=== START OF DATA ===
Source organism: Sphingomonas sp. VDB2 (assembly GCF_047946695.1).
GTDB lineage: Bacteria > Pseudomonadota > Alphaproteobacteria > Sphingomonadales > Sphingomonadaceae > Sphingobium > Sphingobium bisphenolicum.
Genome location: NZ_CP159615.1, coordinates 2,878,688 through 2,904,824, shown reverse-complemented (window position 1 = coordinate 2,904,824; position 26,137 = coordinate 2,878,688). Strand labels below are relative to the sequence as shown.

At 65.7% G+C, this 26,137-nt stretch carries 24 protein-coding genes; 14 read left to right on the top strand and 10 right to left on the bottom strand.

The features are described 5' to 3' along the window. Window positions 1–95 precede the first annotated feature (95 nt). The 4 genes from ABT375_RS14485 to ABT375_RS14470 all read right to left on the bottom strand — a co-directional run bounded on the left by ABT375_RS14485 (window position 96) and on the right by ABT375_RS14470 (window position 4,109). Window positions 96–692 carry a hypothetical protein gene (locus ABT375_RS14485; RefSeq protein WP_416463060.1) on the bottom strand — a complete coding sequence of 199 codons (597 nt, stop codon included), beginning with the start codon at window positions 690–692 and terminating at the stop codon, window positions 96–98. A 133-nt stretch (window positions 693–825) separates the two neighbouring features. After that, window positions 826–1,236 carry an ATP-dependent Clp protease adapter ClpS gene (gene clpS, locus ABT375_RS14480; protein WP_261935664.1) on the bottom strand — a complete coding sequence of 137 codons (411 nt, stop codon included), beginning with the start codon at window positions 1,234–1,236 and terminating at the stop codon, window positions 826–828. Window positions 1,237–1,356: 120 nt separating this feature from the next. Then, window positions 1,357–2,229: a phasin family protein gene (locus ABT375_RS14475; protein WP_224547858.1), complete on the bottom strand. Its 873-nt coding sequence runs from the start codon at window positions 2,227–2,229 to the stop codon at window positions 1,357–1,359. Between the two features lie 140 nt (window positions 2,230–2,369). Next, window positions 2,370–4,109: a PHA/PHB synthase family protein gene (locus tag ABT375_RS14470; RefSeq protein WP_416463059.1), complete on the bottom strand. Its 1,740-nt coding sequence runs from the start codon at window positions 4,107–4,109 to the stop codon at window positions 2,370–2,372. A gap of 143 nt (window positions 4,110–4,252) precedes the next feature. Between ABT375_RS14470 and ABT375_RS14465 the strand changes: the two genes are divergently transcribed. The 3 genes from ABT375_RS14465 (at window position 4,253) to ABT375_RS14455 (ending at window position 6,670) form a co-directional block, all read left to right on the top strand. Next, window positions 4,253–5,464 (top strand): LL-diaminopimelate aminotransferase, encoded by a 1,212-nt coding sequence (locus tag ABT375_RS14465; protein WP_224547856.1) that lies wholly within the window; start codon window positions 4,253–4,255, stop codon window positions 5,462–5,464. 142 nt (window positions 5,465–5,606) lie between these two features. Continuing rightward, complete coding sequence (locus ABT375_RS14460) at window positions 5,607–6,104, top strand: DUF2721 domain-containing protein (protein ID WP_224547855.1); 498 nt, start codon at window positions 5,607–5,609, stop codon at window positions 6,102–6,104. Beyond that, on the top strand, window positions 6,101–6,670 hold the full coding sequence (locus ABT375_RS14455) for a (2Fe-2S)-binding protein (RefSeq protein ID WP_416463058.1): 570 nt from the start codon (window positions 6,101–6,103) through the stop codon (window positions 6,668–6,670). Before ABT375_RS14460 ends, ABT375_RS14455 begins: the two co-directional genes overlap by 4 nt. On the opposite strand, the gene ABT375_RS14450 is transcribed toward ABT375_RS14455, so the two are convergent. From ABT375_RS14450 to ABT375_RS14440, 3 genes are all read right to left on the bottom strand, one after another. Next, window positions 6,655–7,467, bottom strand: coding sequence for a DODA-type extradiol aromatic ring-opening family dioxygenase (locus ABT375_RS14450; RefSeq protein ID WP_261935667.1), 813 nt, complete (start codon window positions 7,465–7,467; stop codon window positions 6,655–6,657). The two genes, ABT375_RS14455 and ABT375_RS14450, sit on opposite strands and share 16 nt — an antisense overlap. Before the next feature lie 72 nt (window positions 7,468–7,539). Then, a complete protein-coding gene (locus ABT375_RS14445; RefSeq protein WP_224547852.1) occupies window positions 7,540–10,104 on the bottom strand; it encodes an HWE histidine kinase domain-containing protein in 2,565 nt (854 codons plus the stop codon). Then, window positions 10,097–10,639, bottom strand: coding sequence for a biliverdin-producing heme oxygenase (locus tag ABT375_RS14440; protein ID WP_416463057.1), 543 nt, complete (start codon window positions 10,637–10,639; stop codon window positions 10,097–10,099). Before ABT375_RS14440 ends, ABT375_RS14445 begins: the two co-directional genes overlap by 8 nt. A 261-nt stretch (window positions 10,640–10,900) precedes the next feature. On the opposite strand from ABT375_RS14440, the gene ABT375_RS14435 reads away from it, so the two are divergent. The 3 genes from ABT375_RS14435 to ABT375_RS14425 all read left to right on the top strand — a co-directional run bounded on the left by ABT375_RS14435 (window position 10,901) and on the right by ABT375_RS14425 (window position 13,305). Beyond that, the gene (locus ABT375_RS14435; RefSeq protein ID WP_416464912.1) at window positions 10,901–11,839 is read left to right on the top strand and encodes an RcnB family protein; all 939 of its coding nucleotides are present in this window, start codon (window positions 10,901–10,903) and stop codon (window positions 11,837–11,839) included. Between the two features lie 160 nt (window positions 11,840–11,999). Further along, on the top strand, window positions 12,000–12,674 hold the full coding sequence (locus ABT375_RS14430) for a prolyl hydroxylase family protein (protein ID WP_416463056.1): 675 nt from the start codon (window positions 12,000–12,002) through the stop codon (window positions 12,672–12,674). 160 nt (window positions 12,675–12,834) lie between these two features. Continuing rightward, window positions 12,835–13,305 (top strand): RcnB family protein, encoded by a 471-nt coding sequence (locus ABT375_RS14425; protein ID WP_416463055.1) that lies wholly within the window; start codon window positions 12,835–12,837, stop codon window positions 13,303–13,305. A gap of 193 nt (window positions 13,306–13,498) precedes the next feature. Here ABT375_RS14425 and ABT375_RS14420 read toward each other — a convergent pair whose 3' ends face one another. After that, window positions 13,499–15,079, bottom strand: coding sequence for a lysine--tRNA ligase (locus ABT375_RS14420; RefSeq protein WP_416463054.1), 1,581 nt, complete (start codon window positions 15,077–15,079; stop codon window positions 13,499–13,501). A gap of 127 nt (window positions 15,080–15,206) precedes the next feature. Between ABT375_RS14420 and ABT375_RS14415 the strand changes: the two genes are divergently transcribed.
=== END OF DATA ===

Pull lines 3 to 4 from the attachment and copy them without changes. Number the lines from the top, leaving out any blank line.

Genome location: NZ_CP159615.1, coordinates 2,878,688 through 2,904,824, shown reverse-complemented (window position 1 = coordinate 2,904,824; position 26,137 = coordinate 2,878,688). Strand labels below are relative to the sequence as shown.

At 65.7% G+C, this 26,137-nt stretch carries 24 protein-coding genes; 14 read left to right on the top strand and 10 right to left on the bottom strand.